Oscar Movie Month: "The Artist" Review

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Hollywood 1927. George Valentin (Jean Dujardin) is a silent movie superstar. The advent of the talkies will sound the death knell for his career and see him fall into oblivion. In contrast, for the young extra Peppy Miller (Berenice Bejo), it seems that the sky’s the limit - major movie stardom awaits. This silent film tells the story of their interlinked destinies.
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Oscar Movie Month: "The Artist" Review

-- Rating: PG-13 (a disturbing image, crude gesture)
Length: 100 minutes
Release Date: January 20, 2012
Directed by: Michel Hazanavicius
Genre: Comedy/Drama/Romance

Filmmakers have tried to occasionally make black-and-white movies in the modern age, with varying degrees of success. Most directors wouldn't touch silent films at all, but "The Artist" tackles both genres and succeeds due to a winning cast and a funny plot that doesn't require the utterance of a single word to work.

The film opens with George Valentin (Jean Dujardin), a highly successful silent film actor who is at the top of his game. Studio executive Al Zimmer (John Goodman) loves George and all the profits he rakes in for the studio, but still encourages him to look towards the next big thing, including "talkies," the name given to films with spoken dialogue. Talkies were in their infancy at the time, and George can't see a future for himself in them. He continues making silent films, even as wife Doris (Penelope Ann Miller) kicks him out of the house and he begins to have money problems. To the world, he is a star who has it all, but when he goes home at night, he realizes he has a crumbling life with very little to show for his success.

Enter the spunky Peppy Miller (Bérénice Bejo), an aspiring dancer and actress who auditions for a small part in George's next film. He is instantly smitten and uses his clout to get her hired onto the film. They begin to fall in love, but their romance is very short-lived as Peppy's star begins to rise just as George's begins to fall. She begins to get noticed by Zimmer and other executives, who cast her in talkies, where she finds huge success. Though she and George are no longer together, she never forgets him, and tries to figure out a way to get them back together.

Meanwhile, George is sinking under a pile of debt and has to pawn some of his treasures just to go to the bar and have a drink. Only his dog Uggy and chauffer Clifton (James Cromwell) seem to care about him anymore, despite the fact that George hasn't paid Clifton his salary in months. Just as George is hitting rock bottom, Peppy returns to try and save him, believing him to be the love of her life. She devises a plan to get him his career back, but it could be too late. Will a despondent George allow her to pick him up and dust him off, or will he continue to mire in self-pity?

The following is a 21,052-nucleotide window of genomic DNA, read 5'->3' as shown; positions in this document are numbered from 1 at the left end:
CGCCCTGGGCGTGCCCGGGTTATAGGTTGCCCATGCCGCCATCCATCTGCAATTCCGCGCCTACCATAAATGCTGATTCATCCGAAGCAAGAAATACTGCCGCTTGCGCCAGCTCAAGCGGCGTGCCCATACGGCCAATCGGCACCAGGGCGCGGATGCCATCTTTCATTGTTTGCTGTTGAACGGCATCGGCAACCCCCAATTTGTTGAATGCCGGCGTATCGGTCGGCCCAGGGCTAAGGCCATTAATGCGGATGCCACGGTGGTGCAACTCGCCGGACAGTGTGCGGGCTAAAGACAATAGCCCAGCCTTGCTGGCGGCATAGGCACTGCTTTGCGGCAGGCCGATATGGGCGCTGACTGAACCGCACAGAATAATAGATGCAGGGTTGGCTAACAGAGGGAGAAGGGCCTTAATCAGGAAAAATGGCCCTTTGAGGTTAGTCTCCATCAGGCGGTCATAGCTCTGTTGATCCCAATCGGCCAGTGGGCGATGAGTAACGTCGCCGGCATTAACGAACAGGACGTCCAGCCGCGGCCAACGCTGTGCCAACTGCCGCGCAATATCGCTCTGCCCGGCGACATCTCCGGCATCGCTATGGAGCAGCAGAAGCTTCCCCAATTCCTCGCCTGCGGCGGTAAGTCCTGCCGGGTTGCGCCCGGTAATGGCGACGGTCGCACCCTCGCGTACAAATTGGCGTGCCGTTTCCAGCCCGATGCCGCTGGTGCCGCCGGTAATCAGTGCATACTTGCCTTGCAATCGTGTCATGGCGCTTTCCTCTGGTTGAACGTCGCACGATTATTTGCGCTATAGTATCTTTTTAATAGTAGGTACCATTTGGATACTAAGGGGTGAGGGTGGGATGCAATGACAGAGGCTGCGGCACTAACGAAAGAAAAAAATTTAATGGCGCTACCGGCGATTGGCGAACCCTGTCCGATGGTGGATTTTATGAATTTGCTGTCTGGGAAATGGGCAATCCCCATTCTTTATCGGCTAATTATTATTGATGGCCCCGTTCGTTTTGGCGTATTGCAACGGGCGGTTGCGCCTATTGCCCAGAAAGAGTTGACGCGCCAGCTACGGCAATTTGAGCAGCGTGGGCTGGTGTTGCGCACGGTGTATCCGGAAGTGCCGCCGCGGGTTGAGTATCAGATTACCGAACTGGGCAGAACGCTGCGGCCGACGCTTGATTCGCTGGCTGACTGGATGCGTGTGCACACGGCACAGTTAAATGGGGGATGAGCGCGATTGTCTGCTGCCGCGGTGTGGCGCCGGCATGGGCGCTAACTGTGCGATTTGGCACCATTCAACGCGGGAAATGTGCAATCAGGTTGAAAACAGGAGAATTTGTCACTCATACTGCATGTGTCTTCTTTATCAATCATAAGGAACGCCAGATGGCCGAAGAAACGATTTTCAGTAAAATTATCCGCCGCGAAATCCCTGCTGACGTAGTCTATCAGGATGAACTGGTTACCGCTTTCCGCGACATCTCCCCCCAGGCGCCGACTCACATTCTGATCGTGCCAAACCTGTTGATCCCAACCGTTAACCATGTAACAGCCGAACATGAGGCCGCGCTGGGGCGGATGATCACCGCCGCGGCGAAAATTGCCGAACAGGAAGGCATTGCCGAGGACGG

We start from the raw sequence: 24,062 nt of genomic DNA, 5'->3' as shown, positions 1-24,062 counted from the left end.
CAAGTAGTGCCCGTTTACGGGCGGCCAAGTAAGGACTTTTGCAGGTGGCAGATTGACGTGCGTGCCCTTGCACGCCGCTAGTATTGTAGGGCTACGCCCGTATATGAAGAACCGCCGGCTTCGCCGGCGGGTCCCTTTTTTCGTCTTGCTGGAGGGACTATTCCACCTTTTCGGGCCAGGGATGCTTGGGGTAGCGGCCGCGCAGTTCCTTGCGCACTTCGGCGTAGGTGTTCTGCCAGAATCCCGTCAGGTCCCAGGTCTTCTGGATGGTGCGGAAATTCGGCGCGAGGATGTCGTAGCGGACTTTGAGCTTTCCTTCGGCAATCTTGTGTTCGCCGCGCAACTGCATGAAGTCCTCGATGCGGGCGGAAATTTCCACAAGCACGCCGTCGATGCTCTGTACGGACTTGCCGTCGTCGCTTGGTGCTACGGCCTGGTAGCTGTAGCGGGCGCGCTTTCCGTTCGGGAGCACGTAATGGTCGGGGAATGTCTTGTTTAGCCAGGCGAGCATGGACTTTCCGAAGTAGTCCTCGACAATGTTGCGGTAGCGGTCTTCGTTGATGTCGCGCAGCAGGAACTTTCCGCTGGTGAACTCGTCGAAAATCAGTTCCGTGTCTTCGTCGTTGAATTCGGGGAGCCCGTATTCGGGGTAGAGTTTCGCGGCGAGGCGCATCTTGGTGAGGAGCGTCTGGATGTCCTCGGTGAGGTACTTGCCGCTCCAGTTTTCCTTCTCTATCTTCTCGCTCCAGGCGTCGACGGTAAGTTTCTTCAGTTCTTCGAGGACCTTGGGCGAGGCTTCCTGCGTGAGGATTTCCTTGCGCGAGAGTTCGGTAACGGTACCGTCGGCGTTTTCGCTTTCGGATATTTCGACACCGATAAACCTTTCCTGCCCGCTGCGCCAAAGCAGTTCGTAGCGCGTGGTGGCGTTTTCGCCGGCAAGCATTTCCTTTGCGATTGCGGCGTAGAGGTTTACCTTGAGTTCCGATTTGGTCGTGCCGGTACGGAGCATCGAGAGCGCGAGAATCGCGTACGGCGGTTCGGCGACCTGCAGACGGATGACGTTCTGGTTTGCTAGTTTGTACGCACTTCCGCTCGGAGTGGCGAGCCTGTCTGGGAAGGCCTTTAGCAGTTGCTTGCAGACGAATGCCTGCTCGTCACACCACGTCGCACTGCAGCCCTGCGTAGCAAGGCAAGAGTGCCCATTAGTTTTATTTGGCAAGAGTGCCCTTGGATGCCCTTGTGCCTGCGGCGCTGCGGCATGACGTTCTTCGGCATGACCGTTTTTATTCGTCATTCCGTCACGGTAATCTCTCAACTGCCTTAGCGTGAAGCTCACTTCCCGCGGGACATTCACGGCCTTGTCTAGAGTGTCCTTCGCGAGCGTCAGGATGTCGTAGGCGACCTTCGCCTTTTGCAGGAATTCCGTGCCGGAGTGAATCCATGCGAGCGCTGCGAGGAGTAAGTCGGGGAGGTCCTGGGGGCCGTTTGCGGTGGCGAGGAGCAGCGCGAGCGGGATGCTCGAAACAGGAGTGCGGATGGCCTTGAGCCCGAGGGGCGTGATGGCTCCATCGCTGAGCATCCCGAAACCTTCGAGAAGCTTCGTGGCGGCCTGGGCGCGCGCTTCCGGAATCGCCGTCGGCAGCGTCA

Actors are asked to do some fairly impressive things in order to play a role in a film. Some are asked to gain or lose copious amounts of weight, while others may be asked to learn self-defense or gun skills in order to make fight scenes look realistic. In "The Artist," the actors are asked to express emotions without words, which is a talent from a bygone era. Each cast member does a splendid job with this difficult task, performing feats of facial acrobatics that would make even Jim Carrey proud. They get their points across with zealousness and humor that make for a very crowd pleasing film. Even the most jaded moviegoers will likely have a smile on their faces by the end of the film. Those who don't care for black-and-white or silent films will probably still find themselves grinning upon viewing "The Artist."

When there is no spoken dialogue in a film, background music becomes vitally important. Composer Ludovic Bource put together an original score that really enhances the film and fits seamlessly in with the action. The score was so good that it won an Oscar and helped Bource gain international attention in the form of the Breakout Composer of the Year award from the International Film Music Critics Association They are both richly deserved awards that could garner Bource a long career as a film and television composer.

Director Michel Hazanavicius, who also wrote the script, does a fantastic job of pacing the action and gets great performances out of the entire ensemble cast. In particular, the leads Dujardin and Bejo are resplendent on the screen, especially when they are in the same scenes. Dujardin and Hazanavicius have some history together, having made the French James Bond parody "OSS 117." Nobody else in the cast had worked with Hazanavicius or on a silent film before, which makes all the performances more impressive. This is likely a big reason why "The Artist" won Oscars for Best Director, Best Actor, and the highly-coveted Best Picture categories.

Rating: 4 out of 5 stars